Morning came really, really early today, but it was worth it to see the pyramids and sphinx at Giza. These are massive structures that demonstrate incredible skill in engineering.
After leaving Giza we went to Al Ahram Center for Political and Strategic Studies and met with Dr. Dina Shehata. Dr. Shehata discussed with us some of the pressing issues today in Egyptian culture and politics, from the recent elections to Muslim-Copt relations to Egypt’s relationships with Israel and the United States. She is extremely knowledgeable and it was a very informative and enlightening discussion.
We had lunch at a restaurant on the Nile. No further comment on this restaurant.
After lunch we went to the Egyptian Museum. The museum holds a massive collection of ancient Egyptian artifacts such as statues and figurines, elaborately decorated coffins and sarcophagi, pharonic masks, tools, and weapons. There were a few portrait paintings that were ca. first century. There were quite a few artistic works on papyri and a few literary papyri written in Greek, Coptic, hieroglyphics, Arabic, and a script that looked like hieratic or demotic (I can’t tell the difference by looking). I suspect that they have many more papyri that were not on display. Many of the pieces had no label or explanation, however, which made them more difficult to appreciate. The museum itself is in a state of significant disrepair. One gets the impression that there is a considerable amount of deferred maintenance.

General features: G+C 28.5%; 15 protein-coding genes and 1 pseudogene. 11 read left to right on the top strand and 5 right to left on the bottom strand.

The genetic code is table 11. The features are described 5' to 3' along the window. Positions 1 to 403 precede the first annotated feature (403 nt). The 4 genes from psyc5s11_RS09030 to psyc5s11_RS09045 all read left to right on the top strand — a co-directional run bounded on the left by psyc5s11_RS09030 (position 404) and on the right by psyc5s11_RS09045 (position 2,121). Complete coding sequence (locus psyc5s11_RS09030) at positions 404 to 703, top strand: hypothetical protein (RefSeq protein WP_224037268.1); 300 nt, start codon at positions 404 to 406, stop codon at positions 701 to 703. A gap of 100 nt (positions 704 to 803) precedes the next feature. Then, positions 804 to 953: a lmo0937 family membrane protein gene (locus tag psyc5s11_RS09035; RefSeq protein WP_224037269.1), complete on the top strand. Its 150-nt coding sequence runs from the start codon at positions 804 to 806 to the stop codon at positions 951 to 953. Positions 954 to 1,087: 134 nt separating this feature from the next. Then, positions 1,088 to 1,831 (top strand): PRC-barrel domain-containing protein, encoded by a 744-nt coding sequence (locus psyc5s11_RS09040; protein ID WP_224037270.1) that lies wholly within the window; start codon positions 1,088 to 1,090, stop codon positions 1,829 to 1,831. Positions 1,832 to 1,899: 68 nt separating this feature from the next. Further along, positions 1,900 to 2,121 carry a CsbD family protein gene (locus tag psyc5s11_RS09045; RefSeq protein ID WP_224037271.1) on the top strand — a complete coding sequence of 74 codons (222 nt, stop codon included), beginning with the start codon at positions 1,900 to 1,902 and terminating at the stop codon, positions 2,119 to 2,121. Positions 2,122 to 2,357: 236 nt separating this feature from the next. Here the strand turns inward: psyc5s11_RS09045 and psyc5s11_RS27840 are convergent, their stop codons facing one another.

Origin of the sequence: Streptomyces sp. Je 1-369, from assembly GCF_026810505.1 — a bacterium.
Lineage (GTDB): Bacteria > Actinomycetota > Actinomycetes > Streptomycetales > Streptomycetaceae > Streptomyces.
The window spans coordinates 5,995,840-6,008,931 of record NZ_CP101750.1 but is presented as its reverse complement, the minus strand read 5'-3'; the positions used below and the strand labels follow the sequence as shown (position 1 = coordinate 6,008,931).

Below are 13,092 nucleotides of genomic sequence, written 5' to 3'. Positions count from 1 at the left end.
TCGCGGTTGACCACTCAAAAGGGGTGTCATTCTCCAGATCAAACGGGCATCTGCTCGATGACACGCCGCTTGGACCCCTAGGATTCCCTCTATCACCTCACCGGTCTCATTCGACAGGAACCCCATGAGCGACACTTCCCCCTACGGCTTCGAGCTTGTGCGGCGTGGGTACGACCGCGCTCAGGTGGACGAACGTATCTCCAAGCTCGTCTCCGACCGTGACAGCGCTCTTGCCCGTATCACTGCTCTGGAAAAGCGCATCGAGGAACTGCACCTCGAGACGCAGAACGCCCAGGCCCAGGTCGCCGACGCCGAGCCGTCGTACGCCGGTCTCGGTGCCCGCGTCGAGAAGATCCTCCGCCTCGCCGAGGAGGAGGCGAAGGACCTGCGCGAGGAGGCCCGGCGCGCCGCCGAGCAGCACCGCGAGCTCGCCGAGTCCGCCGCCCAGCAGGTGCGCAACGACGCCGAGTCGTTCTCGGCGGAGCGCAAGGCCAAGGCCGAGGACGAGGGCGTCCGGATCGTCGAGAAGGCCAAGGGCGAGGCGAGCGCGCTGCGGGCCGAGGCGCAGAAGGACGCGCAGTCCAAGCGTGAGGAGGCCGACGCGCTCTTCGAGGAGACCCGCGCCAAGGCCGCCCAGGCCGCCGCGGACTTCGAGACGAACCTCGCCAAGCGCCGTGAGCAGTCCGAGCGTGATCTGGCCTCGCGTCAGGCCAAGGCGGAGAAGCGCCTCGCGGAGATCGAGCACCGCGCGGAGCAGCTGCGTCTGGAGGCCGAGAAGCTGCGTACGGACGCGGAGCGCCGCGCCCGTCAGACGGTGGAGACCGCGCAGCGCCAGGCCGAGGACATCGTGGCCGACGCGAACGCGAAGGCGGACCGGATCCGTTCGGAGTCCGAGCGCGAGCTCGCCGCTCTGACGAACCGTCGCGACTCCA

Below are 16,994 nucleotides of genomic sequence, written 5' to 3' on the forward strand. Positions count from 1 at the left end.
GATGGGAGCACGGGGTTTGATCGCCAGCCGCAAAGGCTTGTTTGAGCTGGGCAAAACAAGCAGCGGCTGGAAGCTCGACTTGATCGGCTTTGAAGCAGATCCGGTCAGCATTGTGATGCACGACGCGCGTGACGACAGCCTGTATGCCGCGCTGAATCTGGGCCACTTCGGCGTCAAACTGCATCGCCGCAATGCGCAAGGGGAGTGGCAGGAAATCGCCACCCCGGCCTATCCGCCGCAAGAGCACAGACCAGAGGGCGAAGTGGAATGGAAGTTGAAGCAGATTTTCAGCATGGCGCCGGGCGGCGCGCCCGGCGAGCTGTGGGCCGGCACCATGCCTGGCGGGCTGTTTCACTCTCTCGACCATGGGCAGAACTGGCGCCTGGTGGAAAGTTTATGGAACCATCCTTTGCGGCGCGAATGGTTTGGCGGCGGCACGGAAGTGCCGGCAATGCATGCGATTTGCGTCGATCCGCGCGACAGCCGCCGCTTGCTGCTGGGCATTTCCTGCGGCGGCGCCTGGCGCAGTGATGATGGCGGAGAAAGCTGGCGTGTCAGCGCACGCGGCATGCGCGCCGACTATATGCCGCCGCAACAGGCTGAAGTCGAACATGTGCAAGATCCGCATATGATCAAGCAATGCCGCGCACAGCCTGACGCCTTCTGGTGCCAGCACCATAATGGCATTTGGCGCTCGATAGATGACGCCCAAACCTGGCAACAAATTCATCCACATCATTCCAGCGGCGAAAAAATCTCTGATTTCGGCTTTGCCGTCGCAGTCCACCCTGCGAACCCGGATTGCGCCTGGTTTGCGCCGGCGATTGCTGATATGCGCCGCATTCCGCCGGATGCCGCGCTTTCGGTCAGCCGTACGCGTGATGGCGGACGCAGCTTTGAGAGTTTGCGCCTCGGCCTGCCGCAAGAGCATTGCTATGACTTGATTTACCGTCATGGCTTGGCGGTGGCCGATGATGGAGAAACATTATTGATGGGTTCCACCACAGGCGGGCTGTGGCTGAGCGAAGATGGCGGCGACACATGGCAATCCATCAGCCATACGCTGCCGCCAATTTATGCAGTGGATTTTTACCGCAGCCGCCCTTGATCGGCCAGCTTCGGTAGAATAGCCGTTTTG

A note on driving in Cairo: don’t do it. It amazes me how every few feet people seem to walk out in front of our bus with no apparent regard for the oncoming vehicle. Lanes are sometimes painted on the streets but as far as I can tell no one uses them. Cars and mopeds weave here and there missing one another by inches.
Tomorrow’s another big day, so it’s time to get some sleep.